Manfred Dobrow – 75 years young

Manfred is a horse man. It is hard to have a conversation about anything without it leading back to his beloved four-legged friends. Get him started talking about Max, his German Warm Blood horse, who was 18 hands high, 800 kg at his fittest, and one of the biggest horses in the country to ever be on the dressage circuit and the enthusiasm in his voice is infectious.

It all started when Manfred’s mother saved the family from invading Russians during World War 2 but the family was left as refugees with nothing. With the prospect of National Service looming and his dream of becoming an architect diminishing, Manfred was keen to find a way out of Germany.

The Australian Government held film nights to recruit immigrants to the land of plenty and Maurice quickly put up his hand. It was not long before he received a telegram telling him to pack his bags and he was on a plane with 120 other young, fit men heading to Australia.

“We were allowed to bring a bag of no more than 20kg and that is the sum total of everything I had when I arrived in Australia. I didn’t even speak English.

“I remember the plane journey over, which was my first. We had 5 stops and all the guys were talking animatedly about the connections they had in Australia and the work they had lined up.

“I became more and more anxious as the journey wore on because I had absolutely no plans and did not know a soul in Australia.

“When we arrived at Essendon airport, the international airport back then, I noticed the authorities were splitting the arrivals into two groups and placing either a green or red button on each man’s lapel.

“I shrunk to the back of the line and found out what the buttons meant. One meant you were going to stay with family or friends, the other meant you were being sent to a notorious hospital for screening then God knows what,” Manfred recalls.

Manfred describes putting himself in the line to receive a button that would mean he was instantly free to stay with friends or family then being horrified about not knowing what to do.

“I had a phone number written on my arm for a person I had never met. Someone on the plane had written it for me. I rang the number and fortunately, someone answered the phone and then caught two trams to come and pick me up.

“That was the start of the kind treatment that I have received in this country ever since.

“I was guided to the Commonwealth Employment Office then sent to Kerang. From there, I remember being picked up in a Ute and traveling a couple of hours away to start work on a farm.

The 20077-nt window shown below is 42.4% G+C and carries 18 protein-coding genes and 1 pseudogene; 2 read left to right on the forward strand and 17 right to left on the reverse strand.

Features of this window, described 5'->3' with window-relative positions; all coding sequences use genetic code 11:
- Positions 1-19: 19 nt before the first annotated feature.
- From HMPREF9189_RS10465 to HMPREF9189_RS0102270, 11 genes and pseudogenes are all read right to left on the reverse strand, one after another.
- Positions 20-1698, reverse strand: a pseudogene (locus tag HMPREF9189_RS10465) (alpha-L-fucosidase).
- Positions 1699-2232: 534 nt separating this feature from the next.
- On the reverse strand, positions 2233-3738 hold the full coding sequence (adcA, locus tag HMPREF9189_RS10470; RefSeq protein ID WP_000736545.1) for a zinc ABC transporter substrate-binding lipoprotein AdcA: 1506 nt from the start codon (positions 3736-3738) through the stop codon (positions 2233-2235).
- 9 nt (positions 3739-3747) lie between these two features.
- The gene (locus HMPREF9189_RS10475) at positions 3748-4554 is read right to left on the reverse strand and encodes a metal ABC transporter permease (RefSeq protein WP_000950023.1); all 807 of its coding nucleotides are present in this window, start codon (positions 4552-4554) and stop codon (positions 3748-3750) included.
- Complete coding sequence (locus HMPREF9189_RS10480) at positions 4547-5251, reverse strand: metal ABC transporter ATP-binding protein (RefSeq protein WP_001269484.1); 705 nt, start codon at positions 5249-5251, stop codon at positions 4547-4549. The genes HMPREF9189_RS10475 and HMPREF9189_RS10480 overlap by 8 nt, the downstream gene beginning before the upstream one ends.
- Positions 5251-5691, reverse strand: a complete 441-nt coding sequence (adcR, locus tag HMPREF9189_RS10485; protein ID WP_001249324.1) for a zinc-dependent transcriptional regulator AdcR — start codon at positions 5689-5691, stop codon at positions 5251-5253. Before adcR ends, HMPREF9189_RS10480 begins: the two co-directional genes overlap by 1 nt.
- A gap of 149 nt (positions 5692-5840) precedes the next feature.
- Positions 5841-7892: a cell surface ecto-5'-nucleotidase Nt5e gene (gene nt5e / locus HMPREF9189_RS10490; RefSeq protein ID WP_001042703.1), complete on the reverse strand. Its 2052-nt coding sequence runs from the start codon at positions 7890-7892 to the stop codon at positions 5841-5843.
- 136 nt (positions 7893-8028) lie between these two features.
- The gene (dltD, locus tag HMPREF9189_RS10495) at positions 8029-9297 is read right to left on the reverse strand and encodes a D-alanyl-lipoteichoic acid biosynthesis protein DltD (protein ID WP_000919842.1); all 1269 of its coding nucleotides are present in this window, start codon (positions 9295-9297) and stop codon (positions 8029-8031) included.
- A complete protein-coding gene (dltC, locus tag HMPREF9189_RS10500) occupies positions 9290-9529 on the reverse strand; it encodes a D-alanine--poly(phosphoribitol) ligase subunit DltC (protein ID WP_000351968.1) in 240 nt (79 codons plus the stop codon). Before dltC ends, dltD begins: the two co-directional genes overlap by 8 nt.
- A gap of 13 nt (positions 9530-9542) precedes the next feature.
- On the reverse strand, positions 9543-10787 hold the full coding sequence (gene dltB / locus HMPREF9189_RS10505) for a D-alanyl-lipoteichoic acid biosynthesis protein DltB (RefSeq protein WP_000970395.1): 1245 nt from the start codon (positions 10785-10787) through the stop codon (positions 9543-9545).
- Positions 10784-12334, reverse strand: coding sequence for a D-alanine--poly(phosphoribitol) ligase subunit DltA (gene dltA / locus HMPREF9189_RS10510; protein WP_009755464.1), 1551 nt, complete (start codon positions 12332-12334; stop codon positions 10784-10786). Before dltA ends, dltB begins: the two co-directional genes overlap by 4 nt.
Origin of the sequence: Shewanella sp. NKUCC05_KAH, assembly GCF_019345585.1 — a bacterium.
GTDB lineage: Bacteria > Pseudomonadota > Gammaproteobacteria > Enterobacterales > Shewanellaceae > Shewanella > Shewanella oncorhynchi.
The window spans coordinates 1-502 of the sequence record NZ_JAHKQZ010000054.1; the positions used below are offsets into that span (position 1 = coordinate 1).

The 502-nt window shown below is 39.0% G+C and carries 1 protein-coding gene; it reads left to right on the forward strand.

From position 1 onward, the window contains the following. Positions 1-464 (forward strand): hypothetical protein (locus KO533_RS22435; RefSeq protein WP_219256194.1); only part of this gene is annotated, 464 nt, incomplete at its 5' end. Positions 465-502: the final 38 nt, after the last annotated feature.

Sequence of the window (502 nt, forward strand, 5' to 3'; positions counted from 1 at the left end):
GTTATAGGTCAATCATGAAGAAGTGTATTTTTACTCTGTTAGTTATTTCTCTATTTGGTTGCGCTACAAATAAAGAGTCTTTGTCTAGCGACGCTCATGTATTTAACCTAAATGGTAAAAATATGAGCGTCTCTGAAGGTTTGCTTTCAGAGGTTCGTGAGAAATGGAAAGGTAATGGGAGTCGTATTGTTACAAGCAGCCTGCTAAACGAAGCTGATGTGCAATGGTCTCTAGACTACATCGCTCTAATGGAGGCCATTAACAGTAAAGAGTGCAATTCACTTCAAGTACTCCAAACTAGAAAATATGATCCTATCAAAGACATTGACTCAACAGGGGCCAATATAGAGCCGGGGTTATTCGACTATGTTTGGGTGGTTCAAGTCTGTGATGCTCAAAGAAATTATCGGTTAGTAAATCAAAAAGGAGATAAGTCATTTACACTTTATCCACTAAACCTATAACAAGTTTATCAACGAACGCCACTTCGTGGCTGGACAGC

“Imagine. Australian returned soldiers were given land to clear and farm and they had German people, against whom they had just fought a war, as labour.

“Nonetheless, I was very readily accepted into the local community. Even better than the Englishmen who were also working in the town.

 

“I played in a band on guitar and vocals, in those days. We played sixties dance music at the Tullakool and other Halls on Saturday nights. It was great fun.

“There were lots of Italians in the district growing tobacco and I remember learning a few songs in Italian. It made grown, homesick men cry!” Manfred recalls.

Manfred became a keen horse rider whilst working on the farm and got a phone call one day from George Simons, a well-known dairy farmer from Bendigo, offering him a job delivering milk by horse and cart and exercising his horses.

“We used to harness up at 1am in the morning and deliver milk until 8am. Then I would help my mate Lenny, who had also come to Bendigo, renovate his house and we’d have a game of squash,” he said.

Manfred had already become an accomplished brick layer in Germany, a workman’s craft being a prerequisite for an architecture degree in Germany from when he was much younger. He went to the School of Mines in Bendigo and learnt building construction and got a job as a draftsman as well as doing contract administration and onsite building management. Manfred has supervised all manner of construction all over Bendigo. After some time he moved to Melbourne and started a company selling equestrian equipment to be closer to his passion. The company was successful but had him traveling all over Australia which took a toll, so he came back to Bendigo, and his two sons, and went into business with a mate specialising in mud brick production and construction.

Manfred has tried to retire a few times, but to this day still has six people working for him selling equestrian gear, especially horse floats. He has competed all over Australia in various horse racing events and bred his own horses in Huntly, just outside Bendigo, for many years.

He now describes himself as an ‘inmate’ in a retirement village where he lives with his wife, who also loved riding horses, and where he first heard about the Forever Young choir.

“I was sceptical at first but my wife encouraged me to persist and now I love the choir.

“I’m going to miss everyone when the forthcoming concert is over.

“Our Choir Director, Laura, is wonderful, especially putting up with us! Everybody loves Laura.

“And Marg Keech, our ‘Roadie’ is amazing. I’m not sure we’d have the choir without her, “he said.

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